November 30, 2017
November 30, 2017 Static City

Jay-Z NY Times Interview :: Discusses Family, Race, Marital Problems & Kanye Tensions [VIDEO]

Jay-Z sat down with Dean Baquet and did NOT hold back. It was a refreshingly revealing interview from someone usually so closed from the modern world of Tweeting anything and everything about your life. He speaks candidly about his family, cheating on his wife, his friendship with Kanye, and about race and his mother. We pick out the best bits from the interview, plus post the full 35 minute video!

BAQUET

The things I want to talk to you about: I want to talk a little bit about race. Your music some, too. I thought the song [“The Story of O.J.,” from the album “4:44,” 2017] was particularly powerful. I took the message as, “You can be rich, you can be poor, you’re still black.” Who were you speaking to? Who did you want to listen to that and be moved by it?

JAY-Z

It’s a nuanced song, you know. It’s like, I’m specifically speaking to us. And about who we are and how do you maintain the sense of self while pushing it forward and holding us to have a responsibility for our actions. Because in America, it is what it is. And there’s a solution for us: If we had a power base together, it would be a much different conversation than me having a conversation by myself and trying to change America by myself. If I come with 40 million people, there’s a different conversation, right? It’s just how it works. I can effect change and get whomever in office because this many people, we’re all on the same page. Right? So the conversation is, like, “I’m not rich, I’m O.J.” For us to get in that space and then disconnect from the culture. That’s how it starts. This is what happens. And then you know what happens? You’re on your own, and you see how that turned out.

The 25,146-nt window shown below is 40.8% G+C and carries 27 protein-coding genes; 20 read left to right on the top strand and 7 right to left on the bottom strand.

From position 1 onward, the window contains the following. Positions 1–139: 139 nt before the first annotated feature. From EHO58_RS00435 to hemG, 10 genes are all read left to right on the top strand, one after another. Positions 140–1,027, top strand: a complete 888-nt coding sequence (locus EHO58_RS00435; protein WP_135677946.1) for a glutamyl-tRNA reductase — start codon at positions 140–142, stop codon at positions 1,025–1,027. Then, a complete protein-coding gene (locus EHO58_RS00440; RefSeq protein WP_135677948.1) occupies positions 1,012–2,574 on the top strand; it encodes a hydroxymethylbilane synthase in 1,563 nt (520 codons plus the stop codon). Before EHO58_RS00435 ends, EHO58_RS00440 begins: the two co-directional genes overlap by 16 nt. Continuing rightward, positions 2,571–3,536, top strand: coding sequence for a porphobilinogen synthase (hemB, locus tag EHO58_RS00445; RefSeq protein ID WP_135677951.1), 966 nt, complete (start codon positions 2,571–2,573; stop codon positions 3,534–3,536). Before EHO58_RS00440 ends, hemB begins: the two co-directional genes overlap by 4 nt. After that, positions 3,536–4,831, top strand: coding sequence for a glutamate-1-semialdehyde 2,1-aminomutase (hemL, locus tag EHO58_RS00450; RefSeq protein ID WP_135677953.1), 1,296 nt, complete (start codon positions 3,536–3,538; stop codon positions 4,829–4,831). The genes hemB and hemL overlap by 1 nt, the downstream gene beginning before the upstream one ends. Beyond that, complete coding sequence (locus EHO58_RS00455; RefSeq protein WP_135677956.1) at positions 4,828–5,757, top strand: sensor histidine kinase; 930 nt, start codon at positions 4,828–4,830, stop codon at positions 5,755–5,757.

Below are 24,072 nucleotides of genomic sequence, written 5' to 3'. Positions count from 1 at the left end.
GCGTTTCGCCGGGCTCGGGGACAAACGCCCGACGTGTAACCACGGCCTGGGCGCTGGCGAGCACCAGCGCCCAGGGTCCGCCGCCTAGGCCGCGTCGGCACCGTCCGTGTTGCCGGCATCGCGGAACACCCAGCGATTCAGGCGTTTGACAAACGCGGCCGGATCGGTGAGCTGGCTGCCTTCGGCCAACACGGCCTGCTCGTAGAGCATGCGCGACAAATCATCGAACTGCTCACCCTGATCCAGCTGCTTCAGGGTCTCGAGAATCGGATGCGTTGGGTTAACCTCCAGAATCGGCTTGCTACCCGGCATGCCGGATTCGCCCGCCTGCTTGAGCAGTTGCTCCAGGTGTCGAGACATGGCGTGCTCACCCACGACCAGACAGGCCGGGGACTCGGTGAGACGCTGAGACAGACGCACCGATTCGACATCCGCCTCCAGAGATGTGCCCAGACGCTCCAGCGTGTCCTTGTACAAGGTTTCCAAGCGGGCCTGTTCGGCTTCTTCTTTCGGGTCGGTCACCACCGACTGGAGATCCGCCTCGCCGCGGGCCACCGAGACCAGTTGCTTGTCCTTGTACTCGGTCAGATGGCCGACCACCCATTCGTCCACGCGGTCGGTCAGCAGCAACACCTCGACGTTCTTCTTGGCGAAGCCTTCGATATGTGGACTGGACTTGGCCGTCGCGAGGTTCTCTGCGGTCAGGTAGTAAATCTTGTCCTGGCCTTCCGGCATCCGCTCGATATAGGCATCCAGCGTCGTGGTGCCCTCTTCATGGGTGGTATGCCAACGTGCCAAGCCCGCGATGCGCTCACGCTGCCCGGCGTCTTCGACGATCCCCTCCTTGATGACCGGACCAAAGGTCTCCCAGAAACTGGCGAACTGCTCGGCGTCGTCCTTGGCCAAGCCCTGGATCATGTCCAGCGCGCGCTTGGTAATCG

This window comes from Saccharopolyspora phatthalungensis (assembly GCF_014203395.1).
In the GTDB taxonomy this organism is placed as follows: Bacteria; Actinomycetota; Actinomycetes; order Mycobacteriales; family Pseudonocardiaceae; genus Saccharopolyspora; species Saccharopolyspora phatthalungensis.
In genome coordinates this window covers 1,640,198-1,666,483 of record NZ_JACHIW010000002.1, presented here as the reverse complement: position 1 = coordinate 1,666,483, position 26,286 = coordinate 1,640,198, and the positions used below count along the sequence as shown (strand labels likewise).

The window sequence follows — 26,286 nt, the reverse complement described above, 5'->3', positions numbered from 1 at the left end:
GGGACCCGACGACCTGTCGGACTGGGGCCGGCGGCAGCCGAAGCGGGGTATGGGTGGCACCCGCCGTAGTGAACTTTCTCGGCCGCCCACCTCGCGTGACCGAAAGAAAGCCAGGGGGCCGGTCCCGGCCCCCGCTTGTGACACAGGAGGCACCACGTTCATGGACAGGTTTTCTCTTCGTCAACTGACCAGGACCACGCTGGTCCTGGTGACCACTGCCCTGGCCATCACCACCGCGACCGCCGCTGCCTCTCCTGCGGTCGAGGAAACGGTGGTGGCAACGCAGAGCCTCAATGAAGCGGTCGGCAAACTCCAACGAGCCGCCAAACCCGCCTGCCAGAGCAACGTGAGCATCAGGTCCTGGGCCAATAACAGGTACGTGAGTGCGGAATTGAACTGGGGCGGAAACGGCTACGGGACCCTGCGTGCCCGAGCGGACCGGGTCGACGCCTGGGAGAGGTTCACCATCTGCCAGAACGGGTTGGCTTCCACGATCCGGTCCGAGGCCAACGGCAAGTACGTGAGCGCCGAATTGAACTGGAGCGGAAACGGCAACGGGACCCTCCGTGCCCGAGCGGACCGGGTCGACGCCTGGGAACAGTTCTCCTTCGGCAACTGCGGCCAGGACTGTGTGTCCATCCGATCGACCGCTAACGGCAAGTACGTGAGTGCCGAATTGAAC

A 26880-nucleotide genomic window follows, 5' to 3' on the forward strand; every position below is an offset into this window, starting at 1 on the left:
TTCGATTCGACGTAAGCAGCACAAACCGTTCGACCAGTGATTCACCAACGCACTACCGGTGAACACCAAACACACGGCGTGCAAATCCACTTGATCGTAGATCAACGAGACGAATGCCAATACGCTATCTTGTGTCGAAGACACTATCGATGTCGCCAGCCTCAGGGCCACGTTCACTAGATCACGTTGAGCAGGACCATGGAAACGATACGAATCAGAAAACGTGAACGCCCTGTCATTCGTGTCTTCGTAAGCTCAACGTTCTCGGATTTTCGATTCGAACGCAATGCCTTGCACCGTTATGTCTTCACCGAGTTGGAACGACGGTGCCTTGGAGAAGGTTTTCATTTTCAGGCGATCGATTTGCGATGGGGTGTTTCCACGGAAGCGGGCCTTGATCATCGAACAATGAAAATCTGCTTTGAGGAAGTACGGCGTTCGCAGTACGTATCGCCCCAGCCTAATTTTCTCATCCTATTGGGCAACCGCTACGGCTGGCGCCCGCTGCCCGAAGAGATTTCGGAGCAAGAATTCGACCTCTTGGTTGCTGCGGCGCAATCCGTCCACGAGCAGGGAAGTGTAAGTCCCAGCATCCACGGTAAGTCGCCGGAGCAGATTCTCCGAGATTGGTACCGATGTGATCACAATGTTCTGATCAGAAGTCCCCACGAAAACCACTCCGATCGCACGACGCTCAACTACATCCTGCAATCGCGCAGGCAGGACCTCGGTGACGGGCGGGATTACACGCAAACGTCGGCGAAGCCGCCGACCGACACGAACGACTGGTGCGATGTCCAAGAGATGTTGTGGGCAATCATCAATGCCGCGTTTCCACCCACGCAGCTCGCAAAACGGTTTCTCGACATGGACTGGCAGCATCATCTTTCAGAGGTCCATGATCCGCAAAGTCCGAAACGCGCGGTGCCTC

The goal is not to be successful and famous. That’s not the goal. The goal is, if you have a specific God-given ability, is to live your life out through that

BAQUET

When you’re as amazingly successful as you are, your kids will live in a very different world from the world you grew up in. How do you go about making sure that they understand the world you grew up in?

JAY-Z

There’s a delicate balance to that, right? Because you have to educate your children on the world as it exists today and how it got to that space, but my child doesn’t need the same tools that I needed growing up. I needed certain tools to survive my area that my child doesn’t need. They’re growing up in a different environment.1 But also they have to know their history. Have a sense of what it took to get to this place. And have compassion for others. The most important thing I think out of all this is to teach compassion and to identify with everyone’s struggle and to know these people made these sacrifices for us to be where we are and to push that forward — for us. I believe that’s the most important thing to show them, because they don’t have to know things that I knew growing up. Like being tough.

So the most beautiful things are things that are invisible. That’s where the important things lie.

BAQUET

What was that like, being in therapy? What did you talk about that you had never acknowledged to yourself or talked about?

JAY-Z